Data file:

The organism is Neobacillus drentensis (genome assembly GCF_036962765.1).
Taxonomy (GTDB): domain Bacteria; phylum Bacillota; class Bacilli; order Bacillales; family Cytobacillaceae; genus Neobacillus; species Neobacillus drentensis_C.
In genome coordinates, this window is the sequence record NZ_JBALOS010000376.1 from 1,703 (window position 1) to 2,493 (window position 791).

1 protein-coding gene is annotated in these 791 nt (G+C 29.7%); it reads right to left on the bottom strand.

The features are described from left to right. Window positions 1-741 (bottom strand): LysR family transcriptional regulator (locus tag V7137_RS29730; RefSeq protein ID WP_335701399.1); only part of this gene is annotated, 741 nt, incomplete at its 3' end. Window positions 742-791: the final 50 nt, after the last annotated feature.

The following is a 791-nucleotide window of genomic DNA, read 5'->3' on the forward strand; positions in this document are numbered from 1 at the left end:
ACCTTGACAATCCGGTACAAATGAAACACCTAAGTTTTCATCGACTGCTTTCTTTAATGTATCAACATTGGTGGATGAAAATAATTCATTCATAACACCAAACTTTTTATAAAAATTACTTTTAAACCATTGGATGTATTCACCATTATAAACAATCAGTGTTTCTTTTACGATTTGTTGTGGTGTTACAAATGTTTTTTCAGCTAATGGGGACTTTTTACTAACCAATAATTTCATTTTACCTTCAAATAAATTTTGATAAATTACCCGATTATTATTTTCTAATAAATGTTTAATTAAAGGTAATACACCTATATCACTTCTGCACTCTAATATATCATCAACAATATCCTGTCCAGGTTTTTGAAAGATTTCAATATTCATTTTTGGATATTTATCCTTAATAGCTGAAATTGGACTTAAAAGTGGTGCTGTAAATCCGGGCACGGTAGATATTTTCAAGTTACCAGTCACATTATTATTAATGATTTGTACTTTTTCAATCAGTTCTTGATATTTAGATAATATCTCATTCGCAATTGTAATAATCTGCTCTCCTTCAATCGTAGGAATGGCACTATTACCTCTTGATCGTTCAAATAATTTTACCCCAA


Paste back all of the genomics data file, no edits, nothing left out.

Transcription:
The organism is Neobacillus drentensis (genome assembly GCF_036962765.1).
Taxonomy (GTDB): domain Bacteria; phylum Bacillota; class Bacilli; order Bacillales; family Cytobacillaceae; genus Neobacillus; species Neobacillus drentensis_C.
In genome coordinates, this window is the sequence record NZ_JBALOS010000376.1 from 1,703 (window position 1) to 2,493 (window position 791).

1 protein-coding gene is annotated in these 791 nt (G+C 29.7%); it reads right to left on the bottom strand.

The features are described from left to right. Window positions 1-741 (bottom strand): LysR family transcriptional regulator (locus tag V7137_RS29730; RefSeq protein ID WP_335701399.1); only part of this gene is annotated, 741 nt, incomplete at its 3' end. Window positions 742-791: the final 50 nt, after the last annotated feature.

The following is a 791-nucleotide window of genomic DNA, read 5'->3' on the forward strand; positions in this document are numbered from 1 at the left end:
ACCTTGACAATCCGGTACAAATGAAACACCTAAGTTTTCATCGACTGCTTTCTTTAATGTATCAACATTGGTGGATGAAAATAATTCATTCATAACACCAAACTTTTTATAAAAATTACTTTTAAACCATTGGATGTATTCACCATTATAAACAATCAGTGTTTCTTTTACGATTTGTTGTGGTGTTACAAATGTTTTTTCAGCTAATGGGGACTTTTTACTAACCAATAATTTCATTTTACCTTCAAATAAATTTTGATAAATTACCCGATTATTATTTTCTAATAAATGTTTAATTAAAGGTAATACACCTATATCACTTCTGCACTCTAATATATCATCAACAATATCCTGTCCAGGTTTTTGAAAGATTTCAATATTCATTTTTGGATATTTATCCTTAATAGCTGAAATTGGACTTAAAAGTGGTGCTGTAAATCCGGGCACGGTAGATATTTTCAAGTTACCAGTCACATTATTATTAATGATTTGTACTTTTTCAATCAGTTCTTGATATTTAGATAATATCTCATTCGCAATTGTAATAATCTGCTCTCCTTCAATCGTAGGAATGGCACTATTACCTCTTGATCGTTCAAATAATTTTACCCCAA